Raffique Shah (left) is greeted by his late father, Haniff Shah, on his release from prison on 27 July 1972.

“My greatest disappointment is the youth, meaning that when you see the level of crime that has overpowered the young people, and that so many of them have become criminals.”

Raffique Shah knows of which he speaks when he expresses his disappointment with our young people. At 24, he was a lieutenant in the Trinidad & Tobago Regiment, with two years of military training at the RMA Sandhurst: “the national centre of excellence for leadership.”

In 1970, the world was awash in revolution. Young people were marching against Vietnam, and Caribbean students occupied the ninth floor of the St. George Williams University in Canada to protest a racist professor. That incident inspired students at UWI to march from St. Augustine to Port-of-Spain in solidarity. An action that sparked what become to be known as the Black Power Movement.

Shah says that action and others that were happening here were more than just Black Power, it was People Power.

“It was difficult for us to escape that here once one was intelligent, one was thinking, and one had a sense of justice for the people in this country,” he says.

He and his colleagues felt they had no choice. If the people were caught up in the winds of necessary social change, then they in the defense force, had to be prepared to protect the people from the establishment, which was threatened by their action.

They felt so strongly about this that they were willing “to put their lives on the line to ensure that the government did not use them against the masses.”

That was the foundation upon which they built their mutiny. Shah and his compatriots revolted to prevent themselves from being used as tools by the government to suppress the people. The three leaders: Shah, Michael Bazie and Rex La Salle, were also humanists, and despite being trained in warfare, they did not want to shed the blood of their fellow countrymen. So when the Coast Guard was used to block their attempt to leave the barracks in Tetron for Port-of-Spain they retreated. They remained there for 10 days before they surrendered.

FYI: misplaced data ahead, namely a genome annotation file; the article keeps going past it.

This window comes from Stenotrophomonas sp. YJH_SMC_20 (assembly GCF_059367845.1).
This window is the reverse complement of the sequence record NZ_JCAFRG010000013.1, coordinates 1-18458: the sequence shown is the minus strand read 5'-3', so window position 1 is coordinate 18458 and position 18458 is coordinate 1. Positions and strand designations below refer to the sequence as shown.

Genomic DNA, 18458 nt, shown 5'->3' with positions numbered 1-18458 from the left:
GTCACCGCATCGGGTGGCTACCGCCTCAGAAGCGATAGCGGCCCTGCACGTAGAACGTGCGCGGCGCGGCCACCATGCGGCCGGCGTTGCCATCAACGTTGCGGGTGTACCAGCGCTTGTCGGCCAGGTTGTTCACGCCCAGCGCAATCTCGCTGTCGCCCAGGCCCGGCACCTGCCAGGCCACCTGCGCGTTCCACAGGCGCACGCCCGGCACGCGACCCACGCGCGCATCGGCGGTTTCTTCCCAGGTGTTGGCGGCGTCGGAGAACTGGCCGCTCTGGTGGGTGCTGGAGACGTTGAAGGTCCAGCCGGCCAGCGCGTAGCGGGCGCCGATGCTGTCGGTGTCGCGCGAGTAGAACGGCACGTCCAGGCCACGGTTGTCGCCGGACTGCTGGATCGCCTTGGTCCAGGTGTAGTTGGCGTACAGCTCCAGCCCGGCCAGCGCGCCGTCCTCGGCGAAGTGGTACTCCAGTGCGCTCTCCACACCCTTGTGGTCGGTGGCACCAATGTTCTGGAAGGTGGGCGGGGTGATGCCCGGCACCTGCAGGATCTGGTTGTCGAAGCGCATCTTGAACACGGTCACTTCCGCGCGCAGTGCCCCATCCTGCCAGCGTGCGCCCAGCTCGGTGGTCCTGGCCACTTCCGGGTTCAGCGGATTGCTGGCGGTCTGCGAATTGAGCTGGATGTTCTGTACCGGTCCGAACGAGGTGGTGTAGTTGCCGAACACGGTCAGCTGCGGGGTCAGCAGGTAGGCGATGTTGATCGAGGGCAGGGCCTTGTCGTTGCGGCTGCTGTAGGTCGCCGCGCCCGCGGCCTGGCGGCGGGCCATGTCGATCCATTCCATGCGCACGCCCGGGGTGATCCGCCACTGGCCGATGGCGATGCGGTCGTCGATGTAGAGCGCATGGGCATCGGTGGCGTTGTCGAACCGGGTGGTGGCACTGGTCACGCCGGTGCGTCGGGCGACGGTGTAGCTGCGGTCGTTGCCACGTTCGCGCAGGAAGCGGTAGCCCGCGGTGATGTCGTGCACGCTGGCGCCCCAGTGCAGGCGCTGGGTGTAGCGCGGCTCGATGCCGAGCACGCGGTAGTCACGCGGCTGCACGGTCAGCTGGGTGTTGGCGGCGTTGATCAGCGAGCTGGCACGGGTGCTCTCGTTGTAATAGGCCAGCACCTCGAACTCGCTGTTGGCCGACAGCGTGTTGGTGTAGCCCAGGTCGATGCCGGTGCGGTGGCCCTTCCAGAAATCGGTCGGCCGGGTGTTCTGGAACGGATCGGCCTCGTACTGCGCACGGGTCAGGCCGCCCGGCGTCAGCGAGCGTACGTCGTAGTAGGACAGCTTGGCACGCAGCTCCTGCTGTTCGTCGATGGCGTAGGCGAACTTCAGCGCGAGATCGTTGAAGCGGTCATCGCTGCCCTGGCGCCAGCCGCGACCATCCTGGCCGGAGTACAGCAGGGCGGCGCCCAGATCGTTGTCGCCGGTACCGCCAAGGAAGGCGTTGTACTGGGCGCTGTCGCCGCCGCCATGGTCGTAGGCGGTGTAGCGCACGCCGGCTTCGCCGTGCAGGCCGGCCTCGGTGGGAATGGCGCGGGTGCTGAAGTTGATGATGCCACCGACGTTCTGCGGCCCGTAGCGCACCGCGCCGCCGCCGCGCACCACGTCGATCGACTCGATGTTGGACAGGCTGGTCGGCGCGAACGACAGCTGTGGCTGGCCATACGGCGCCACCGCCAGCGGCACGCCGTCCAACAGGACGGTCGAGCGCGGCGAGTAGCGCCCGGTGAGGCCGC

They were court-martialed and Shah given a sentence of 30 years. He only spent 27 months in jail because he won his appeal. They all did.

Despite the anti-climatic end, he is proud of his action, though perhaps a bit brash, it was part of a series of events within the Black Power Movement, or Revolution, that had a lasting impact. “It forced the government of Eric Williams, Dr Eric Williams to take certain measures that yielded victory of sorts by bringing the colour question to the table,” Shah says. In the years since opportunities that had been previously blocked to citizens because of their colour were opened. From beauty pageants to banking, opening the door for Janelle Penny Commissiong to become the first black women to win the Miss Universe Pageant in 1977.

For Shah, the lessons of Black Power still resonate today. He remains proud of the 24-year-old who had the courage to stand up for what he believed in. That he and his compatriots were able to have values they stood firm to, despite the consequences: arrest, court-martial, and come out on the other side to effect positive change in this country.

Which is why he is so disappointed in our youth. He says in 1970 national unemployment was around 15 per cent, but youth unemployment was as high as 25 per cent. He says now is the time for young people to show their patriotism, their intelligence, and get involved in action to change the status quo. Shah says he and his men felt a responsibility to give back to the people because it was their tax dollars that sent them to Sandhurst. Which is why they were involved in plans to create a series of youth camps that were supposed to lead to vocational, and possibly Army Reserve training for nationals. It never materialised.

He remains a critic of the way the Defense Force is used, or not used. Trotted out only for mostly ceremonial functions. He says these are some of the most highly trained people in the country, they should be used more often to offer assistance regularly not just in times of crisis, as we are in currently fighting to ward off the spread of the novel coronavirus, but they can be used in technical, social and community-based action.

As he said in 1990 at the UWI’s Black Power Conference, and again during this interview, the Army should be integrated into this society. It should be removed from “non-essential guard duties” and be allowed to work more closely with citizens, not apart from them.